A suicide attack refers to an act of political violence that initiates with the attempted, and usually successful, suicide of its perpetrator (Ganor 2002). This definition does not include “suicide missions” or feda’i (self-sacrificer) operations where a perpetrator faces a high-likelihood but not a certainty of death. Nor does it include similar operations in which an attacker kills as many people as possible until he or she is killed.
The suicide-attack phenomenon refers to both the suicide-attack tactic, which attracts the sponsorship of organizations, as well as the practice of self-annihilating martyrdom, which entices individuals to participate.
A social network or network simply stands for “a set of relationships” (Kadushin 2004).
The term node stands for a single entity within a social network. In the suicide-attack network data, each node signifies a militant organization or other type of entity that conducts suicide attacks.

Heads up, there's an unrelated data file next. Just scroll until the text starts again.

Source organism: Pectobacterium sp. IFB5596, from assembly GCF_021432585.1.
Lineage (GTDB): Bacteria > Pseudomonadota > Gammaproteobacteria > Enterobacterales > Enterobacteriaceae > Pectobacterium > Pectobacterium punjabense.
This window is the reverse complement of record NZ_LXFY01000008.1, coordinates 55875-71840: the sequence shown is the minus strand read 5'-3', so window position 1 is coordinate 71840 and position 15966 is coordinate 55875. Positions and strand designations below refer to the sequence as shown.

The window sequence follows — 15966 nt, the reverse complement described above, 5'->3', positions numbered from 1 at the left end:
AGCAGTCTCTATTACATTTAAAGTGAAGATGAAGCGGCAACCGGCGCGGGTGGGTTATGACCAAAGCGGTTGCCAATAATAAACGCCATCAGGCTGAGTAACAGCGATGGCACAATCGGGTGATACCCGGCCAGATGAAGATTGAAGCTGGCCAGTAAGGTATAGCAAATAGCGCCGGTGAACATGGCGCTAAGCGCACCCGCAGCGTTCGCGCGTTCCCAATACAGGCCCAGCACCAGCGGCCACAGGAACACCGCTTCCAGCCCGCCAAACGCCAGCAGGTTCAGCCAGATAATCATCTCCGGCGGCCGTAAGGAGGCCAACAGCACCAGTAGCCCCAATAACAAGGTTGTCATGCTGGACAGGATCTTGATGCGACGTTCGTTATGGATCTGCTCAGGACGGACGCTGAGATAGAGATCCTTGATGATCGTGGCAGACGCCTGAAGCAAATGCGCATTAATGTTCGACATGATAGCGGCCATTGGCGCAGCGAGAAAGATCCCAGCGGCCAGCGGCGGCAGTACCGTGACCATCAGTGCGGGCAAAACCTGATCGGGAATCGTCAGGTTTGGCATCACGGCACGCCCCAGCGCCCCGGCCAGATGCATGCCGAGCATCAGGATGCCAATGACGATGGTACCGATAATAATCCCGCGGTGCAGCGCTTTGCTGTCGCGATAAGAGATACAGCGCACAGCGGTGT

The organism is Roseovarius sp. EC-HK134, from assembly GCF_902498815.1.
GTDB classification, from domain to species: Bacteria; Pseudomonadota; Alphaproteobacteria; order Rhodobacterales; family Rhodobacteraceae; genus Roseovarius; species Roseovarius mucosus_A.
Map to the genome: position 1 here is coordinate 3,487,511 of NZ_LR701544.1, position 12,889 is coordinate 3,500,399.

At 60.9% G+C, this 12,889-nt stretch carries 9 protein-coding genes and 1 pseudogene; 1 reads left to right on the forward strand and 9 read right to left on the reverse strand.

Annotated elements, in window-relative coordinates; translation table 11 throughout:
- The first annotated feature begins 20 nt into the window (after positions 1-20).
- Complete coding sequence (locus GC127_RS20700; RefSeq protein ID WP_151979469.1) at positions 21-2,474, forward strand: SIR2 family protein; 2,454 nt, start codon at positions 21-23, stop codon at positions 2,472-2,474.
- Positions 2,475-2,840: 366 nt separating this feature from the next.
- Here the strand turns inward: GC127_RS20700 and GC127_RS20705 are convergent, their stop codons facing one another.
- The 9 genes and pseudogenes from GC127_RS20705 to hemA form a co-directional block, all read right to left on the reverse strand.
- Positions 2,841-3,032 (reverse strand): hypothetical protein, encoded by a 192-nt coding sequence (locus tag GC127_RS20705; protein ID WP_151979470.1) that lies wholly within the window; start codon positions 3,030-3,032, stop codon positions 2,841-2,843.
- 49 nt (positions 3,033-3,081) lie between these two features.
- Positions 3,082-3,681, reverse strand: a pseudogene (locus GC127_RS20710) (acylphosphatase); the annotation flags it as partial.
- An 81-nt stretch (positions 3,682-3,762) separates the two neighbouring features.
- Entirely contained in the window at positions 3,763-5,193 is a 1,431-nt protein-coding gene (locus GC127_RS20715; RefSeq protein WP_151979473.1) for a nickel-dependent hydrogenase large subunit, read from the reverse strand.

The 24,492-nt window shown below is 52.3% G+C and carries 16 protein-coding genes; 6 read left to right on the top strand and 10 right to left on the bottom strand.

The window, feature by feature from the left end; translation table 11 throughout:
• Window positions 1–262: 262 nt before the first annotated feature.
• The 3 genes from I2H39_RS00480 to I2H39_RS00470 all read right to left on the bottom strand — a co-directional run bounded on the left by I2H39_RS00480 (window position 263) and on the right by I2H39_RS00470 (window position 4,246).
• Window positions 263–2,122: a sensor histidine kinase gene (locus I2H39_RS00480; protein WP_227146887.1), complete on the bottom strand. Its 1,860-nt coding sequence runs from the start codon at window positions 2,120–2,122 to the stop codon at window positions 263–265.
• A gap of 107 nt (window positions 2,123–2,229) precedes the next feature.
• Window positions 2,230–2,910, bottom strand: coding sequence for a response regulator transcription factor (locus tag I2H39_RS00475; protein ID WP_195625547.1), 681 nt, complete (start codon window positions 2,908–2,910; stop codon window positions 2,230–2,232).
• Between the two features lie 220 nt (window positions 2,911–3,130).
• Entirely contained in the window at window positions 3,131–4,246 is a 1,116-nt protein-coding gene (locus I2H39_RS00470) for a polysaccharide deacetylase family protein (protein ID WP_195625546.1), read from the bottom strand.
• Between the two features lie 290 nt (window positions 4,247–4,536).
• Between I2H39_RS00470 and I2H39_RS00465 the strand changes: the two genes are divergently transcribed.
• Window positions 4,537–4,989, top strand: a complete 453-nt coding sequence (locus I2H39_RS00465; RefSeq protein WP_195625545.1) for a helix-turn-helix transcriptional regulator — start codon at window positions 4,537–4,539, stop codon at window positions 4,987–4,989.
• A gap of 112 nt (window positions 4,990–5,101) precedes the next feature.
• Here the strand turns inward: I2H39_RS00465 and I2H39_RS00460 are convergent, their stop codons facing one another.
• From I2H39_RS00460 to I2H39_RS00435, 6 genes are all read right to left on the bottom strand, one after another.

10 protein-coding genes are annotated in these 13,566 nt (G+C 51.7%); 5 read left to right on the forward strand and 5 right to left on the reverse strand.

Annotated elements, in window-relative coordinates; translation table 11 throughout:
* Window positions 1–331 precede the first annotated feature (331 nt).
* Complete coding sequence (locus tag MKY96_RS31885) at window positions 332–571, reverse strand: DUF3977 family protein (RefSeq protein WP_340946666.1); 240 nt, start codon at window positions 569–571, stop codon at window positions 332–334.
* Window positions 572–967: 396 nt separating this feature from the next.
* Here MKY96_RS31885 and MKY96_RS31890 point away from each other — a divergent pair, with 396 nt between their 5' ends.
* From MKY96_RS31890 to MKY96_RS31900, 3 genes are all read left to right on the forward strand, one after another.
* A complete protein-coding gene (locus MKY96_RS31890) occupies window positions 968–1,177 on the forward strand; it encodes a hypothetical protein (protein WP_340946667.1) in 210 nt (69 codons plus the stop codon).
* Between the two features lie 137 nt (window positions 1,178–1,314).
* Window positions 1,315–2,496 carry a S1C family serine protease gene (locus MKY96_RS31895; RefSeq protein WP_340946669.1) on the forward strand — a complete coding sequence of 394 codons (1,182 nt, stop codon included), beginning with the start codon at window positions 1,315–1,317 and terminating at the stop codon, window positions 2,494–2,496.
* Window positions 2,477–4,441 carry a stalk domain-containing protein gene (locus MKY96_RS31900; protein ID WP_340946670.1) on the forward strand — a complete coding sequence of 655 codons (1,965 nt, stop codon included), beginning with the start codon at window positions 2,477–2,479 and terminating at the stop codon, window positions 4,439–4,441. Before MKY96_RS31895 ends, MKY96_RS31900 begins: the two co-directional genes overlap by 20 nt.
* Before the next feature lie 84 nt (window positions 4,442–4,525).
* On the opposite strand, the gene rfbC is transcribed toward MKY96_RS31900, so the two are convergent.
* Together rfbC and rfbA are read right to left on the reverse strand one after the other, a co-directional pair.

A tie represents a known physical relationship between agents from different but “connected” organizations.
Brokerage refers to the number of times that a node serves as the shortest path between two other nodes (Freeman 1978). In effect, brokerage captures the extent to which a node acts as a bridge linking other nodes.
Ganor, Boaz. (2002) “Suicide Attacks in Israel.” In Countering Suicide Terrorism, edited by Boaz Ganor. Herzliya, Israel: International Institute for
Kadushin, Charles. (2004) Introduction to Social Network Theory: Some Basic Network Concepts and Propositions. Accessible at